What books have made you a better person?

This post is largely an aggregation of some conversation on twitter that I want to preserve for posterity and share with a wider audience.

Yesterday I asked:

Question: What books have you read that you’d say improved you as a human being? (Ethically, rationally, creatively, whatever),
I’m aware that’s a bloody hard question. I’m not sure I can answer it.

Here are the responses, in roughly chronological order.

  • @alexjs: 1984 taught me at an early age to question misinformation. HHGTG taught me that ignorance can be even better…
  • @mdreid: Singer’s How Are We To Live. DFW’s Infinite Jest. Feynman’s QED. Mandelbrot’s Fractal Geometry of Nature. Coetzee’s Youth.
  • @etorreborre: I think it was this one: http://amzn.to/kl9Mjv (psychology)
  • @davidpeto: American Psycho.
  • @riffraff: excluding others already suggested, “King Solomon’s Ring” by konrad lorenz, taught me “human” behaviour is not so human after all
  • @wgren: Stephen J Gould – “The Mismeasure of Man”. Charles Stross – “Accelerando”. Carl Sagan – “The Demon Haunted World”.
  • @newsmary: In that case, Faulkner’s Absalom, Absalom! tends to be the first one I recommend to storytellers.
  • @illyrica: I Fought the Law, Dan Kieran. Chinese Whispers, Hsiao-Hung Pai. Contingency Irony & Solidarity, Richard Rorty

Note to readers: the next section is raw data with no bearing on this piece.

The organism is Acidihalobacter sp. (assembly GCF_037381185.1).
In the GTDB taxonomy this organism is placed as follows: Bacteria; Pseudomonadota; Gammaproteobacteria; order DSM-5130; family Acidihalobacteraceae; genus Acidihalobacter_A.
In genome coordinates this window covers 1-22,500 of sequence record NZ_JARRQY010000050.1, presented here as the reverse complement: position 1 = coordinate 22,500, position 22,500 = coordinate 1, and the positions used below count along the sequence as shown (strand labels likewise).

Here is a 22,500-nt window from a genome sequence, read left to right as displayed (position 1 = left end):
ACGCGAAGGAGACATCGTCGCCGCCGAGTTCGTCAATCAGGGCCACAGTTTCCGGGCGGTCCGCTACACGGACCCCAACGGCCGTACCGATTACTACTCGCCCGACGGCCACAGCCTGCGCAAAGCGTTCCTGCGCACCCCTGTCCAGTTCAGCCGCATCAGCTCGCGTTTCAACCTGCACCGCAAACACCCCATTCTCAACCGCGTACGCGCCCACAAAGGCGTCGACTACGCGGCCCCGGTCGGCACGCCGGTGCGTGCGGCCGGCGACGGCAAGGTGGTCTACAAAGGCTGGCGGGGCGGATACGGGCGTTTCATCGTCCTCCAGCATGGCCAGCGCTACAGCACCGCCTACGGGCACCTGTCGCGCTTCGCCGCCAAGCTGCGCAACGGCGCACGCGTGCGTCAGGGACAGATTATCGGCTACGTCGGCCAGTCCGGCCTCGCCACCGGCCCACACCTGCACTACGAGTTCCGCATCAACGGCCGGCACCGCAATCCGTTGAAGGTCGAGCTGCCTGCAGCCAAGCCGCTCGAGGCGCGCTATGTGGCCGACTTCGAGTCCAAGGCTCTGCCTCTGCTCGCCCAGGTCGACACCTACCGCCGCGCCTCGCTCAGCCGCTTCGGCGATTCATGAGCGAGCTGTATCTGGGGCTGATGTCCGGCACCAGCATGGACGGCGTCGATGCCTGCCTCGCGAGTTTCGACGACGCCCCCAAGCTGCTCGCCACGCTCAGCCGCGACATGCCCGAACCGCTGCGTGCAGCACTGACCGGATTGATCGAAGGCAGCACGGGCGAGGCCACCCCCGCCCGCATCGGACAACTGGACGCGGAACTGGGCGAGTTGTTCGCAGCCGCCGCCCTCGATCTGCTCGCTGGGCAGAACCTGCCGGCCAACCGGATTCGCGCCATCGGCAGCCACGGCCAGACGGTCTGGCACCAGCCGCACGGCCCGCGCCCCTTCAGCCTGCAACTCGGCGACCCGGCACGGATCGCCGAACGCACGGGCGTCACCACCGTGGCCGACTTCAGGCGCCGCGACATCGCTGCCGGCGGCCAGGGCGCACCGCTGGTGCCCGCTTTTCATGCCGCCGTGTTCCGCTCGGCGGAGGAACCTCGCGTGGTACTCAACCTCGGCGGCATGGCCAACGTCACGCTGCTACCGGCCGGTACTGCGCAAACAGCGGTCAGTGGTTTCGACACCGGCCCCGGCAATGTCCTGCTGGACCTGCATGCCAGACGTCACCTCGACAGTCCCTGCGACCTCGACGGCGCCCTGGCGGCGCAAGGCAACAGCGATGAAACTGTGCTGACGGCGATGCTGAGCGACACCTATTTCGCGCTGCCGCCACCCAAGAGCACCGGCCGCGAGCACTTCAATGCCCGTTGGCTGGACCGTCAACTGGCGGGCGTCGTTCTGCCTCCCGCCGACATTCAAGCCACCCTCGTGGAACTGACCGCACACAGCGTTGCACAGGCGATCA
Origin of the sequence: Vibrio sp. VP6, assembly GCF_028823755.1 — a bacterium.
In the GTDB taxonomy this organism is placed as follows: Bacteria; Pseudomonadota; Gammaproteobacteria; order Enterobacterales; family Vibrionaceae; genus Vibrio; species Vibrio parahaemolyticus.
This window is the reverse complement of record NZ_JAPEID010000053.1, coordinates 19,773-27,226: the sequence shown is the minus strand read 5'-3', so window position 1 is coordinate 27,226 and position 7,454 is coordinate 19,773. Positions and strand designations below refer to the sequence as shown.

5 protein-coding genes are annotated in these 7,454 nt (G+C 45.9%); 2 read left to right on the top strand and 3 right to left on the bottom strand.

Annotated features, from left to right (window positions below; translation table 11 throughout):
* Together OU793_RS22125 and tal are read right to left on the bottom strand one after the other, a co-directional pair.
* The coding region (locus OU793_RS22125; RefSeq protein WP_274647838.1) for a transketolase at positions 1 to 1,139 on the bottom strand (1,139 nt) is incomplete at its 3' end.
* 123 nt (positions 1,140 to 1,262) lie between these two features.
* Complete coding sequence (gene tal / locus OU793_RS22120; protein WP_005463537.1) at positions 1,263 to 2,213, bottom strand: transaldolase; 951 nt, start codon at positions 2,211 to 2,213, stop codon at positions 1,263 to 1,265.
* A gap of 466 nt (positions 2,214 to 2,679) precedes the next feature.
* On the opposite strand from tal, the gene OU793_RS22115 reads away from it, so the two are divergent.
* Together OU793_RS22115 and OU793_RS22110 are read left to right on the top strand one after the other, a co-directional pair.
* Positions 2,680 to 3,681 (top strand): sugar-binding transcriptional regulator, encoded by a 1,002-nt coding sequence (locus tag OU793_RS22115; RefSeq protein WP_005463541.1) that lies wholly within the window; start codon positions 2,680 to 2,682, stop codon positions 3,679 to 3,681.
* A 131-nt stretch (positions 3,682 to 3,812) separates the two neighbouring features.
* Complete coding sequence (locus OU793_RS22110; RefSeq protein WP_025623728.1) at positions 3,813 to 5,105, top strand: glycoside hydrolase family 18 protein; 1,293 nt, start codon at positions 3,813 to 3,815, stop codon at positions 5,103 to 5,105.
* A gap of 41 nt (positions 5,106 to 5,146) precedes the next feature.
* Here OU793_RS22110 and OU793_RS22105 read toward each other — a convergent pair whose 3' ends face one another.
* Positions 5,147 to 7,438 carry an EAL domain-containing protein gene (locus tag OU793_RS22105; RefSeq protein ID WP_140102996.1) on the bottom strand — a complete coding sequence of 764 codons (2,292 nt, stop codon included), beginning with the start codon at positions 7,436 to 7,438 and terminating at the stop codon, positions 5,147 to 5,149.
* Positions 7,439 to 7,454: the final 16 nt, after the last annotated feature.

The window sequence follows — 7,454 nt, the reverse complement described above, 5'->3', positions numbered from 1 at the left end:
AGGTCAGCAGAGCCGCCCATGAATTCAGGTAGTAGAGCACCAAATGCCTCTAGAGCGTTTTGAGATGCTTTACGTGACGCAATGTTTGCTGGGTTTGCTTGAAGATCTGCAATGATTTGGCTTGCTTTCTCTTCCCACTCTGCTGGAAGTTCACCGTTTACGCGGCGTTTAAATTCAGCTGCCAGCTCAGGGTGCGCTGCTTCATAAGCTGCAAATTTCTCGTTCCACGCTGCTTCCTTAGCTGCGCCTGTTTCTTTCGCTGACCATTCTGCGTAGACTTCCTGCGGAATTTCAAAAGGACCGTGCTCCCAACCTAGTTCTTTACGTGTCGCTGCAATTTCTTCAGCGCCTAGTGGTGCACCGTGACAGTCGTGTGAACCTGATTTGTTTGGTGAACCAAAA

• @cemenzel: 1984; The Demon-Haunted World; The God Delusion. None really changed me much, but made me more aware.
  • @lordcope: Full Catastrophe Living; Getting Things Done; The Little Schemer; Crucial Confrontations; 7 Habits; Getting to Yes.
  • @reyhan: Neuromancer and The Adventures of Endill Swift
  • @channingwalton: zen and the art of motorcycle maintenance, Tao te Ching,Timeless Way of Building (look at things differently)
  • @jarhart: Working backward – Learn You A Haskell; Sex, Ecology Spirituality; No Limit Hold ‘Em Theory And Practice; Rich Dad, Poor Dadu
  • @wgren: Also- Diamond: “Collapse”. Wright: “Remembering Satan”. And ofc 1984, Brave New World, Postman: “Amusing ourselves to Death”
  • @toluju: Not sure if it’s been mentioned, but Sophie’s World has a pretty big effect on me.
  • @kssreeram: “If you want to write” by Brenda Ueland. More than just writing, that book is about self-expression and creativity.
  • @DanielJMaxwell: Domain Driven Design by @ericevans0. It looks technical but really it’s about communication. Every human being should read it.
  • @dylanbeattie: ‘Chess for Young Beginners’ – the book that taught me that you can learn things from books. I can remember every page vividly.
  • @dylanbeattie: Chaos (Gleick). Every Rough Guide I ever read. Andrew Martin’s “How To Get Things Really Flat”, the first Dirk Gently novel…
  • @obs3sd: To Kill A Mockingbird has stuck with me for over 30 years
  • @dylanbeattie: …and Leonard da Vries Book of Experiments. Neuromancer. Neal Stephenson’s Baroque Cycle. Does the Jargon File count?
  • @paraseba: If “Les Misérables” doesn’t improve you, I bet you’re a statue
  • @runarorama: Ethically: Getting Things Done. The Virtue of Selfishness. Hávamál. And of course The Nicomachean Ethics.
  • @palfrey: Godel, Escher and Bach
  • @dcsobral: The Players of Null-A, Hellspark

Feel free to add more answers in the comments.

Myself, I still don’t have a good answer. But maybe when I’ve got through the above list I will.

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